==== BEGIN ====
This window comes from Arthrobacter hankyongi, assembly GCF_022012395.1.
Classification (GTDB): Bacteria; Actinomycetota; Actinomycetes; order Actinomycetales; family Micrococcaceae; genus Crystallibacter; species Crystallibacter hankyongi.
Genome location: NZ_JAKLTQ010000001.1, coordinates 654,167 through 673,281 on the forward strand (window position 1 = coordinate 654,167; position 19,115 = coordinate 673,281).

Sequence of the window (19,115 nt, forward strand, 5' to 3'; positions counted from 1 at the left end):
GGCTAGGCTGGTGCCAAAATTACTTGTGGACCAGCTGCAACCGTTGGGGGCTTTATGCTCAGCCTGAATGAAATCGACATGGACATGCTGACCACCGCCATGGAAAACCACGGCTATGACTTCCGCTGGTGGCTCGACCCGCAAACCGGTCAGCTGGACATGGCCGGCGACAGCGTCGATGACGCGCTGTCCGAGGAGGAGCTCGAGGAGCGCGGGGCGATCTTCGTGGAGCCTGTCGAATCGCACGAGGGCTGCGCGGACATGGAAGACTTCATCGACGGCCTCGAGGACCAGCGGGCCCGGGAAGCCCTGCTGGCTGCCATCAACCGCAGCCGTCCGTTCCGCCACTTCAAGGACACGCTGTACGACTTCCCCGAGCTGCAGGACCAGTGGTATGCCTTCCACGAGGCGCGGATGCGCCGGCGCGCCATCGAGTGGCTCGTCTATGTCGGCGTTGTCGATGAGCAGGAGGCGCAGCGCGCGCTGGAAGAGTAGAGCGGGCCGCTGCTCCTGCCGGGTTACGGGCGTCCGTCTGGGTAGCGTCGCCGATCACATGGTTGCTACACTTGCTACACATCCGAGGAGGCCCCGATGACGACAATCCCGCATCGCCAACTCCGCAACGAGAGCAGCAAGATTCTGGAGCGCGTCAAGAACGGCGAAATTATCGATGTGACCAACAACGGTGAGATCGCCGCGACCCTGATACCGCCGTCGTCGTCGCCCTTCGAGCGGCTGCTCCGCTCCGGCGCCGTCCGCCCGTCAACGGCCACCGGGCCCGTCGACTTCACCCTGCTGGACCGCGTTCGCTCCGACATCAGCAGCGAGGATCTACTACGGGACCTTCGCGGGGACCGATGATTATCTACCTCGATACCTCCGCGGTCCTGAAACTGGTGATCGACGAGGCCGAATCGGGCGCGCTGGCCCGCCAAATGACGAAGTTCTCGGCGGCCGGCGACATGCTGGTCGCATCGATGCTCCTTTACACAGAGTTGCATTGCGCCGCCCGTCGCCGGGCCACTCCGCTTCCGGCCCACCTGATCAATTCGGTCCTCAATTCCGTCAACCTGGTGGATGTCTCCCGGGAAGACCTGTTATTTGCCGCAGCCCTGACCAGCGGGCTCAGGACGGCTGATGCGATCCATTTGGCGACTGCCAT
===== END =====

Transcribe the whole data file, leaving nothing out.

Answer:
This window comes from Arthrobacter hankyongi, assembly GCF_022012395.1.
Classification (GTDB): Bacteria; Actinomycetota; Actinomycetes; order Actinomycetales; family Micrococcaceae; genus Crystallibacter; species Crystallibacter hankyongi.
Genome location: NZ_JAKLTQ010000001.1, coordinates 654,167 through 673,281 on the forward strand (window position 1 = coordinate 654,167; position 19,115 = coordinate 673,281).

Sequence of the window (19,115 nt, forward strand, 5' to 3'; positions counted from 1 at the left end):
GGCTAGGCTGGTGCCAAAATTACTTGTGGACCAGCTGCAACCGTTGGGGGCTTTATGCTCAGCCTGAATGAAATCGACATGGACATGCTGACCACCGCCATGGAAAACCACGGCTATGACTTCCGCTGGTGGCTCGACCCGCAAACCGGTCAGCTGGACATGGCCGGCGACAGCGTCGATGACGCGCTGTCCGAGGAGGAGCTCGAGGAGCGCGGGGCGATCTTCGTGGAGCCTGTCGAATCGCACGAGGGCTGCGCGGACATGGAAGACTTCATCGACGGCCTCGAGGACCAGCGGGCCCGGGAAGCCCTGCTGGCTGCCATCAACCGCAGCCGTCCGTTCCGCCACTTCAAGGACACGCTGTACGACTTCCCCGAGCTGCAGGACCAGTGGTATGCCTTCCACGAGGCGCGGATGCGCCGGCGCGCCATCGAGTGGCTCGTCTATGTCGGCGTTGTCGATGAGCAGGAGGCGCAGCGCGCGCTGGAAGAGTAGAGCGGGCCGCTGCTCCTGCCGGGTTACGGGCGTCCGTCTGGGTAGCGTCGCCGATCACATGGTTGCTACACTTGCTACACATCCGAGGAGGCCCCGATGACGACAATCCCGCATCGCCAACTCCGCAACGAGAGCAGCAAGATTCTGGAGCGCGTCAAGAACGGCGAAATTATCGATGTGACCAACAACGGTGAGATCGCCGCGACCCTGATACCGCCGTCGTCGTCGCCCTTCGAGCGGCTGCTCCGCTCCGGCGCCGTCCGCCCGTCAACGGCCACCGGGCCCGTCGACTTCACCCTGCTGGACCGCGTTCGCTCCGACATCAGCAGCGAGGATCTACTACGGGACCTTCGCGGGGACCGATGATTATCTACCTCGATACCTCCGCGGTCCTGAAACTGGTGATCGACGAGGCCGAATCGGGCGCGCTGGCCCGCCAAATGACGAAGTTCTCGGCGGCCGGCGACATGCTGGTCGCATCGATGCTCCTTTACACAGAGTTGCATTGCGCCGCCCGTCGCCGGGCCACTCCGCTTCCGGCCCACCTGATCAATTCGGTCCTCAATTCCGTCAACCTGGTGGATGTCTCCCGGGAAGACCTGTTATTTGCCGCAGCCCTGACCAGCGGGCTCAGGACGGCTGATGCGATCCATTTGGCGACTGCCAT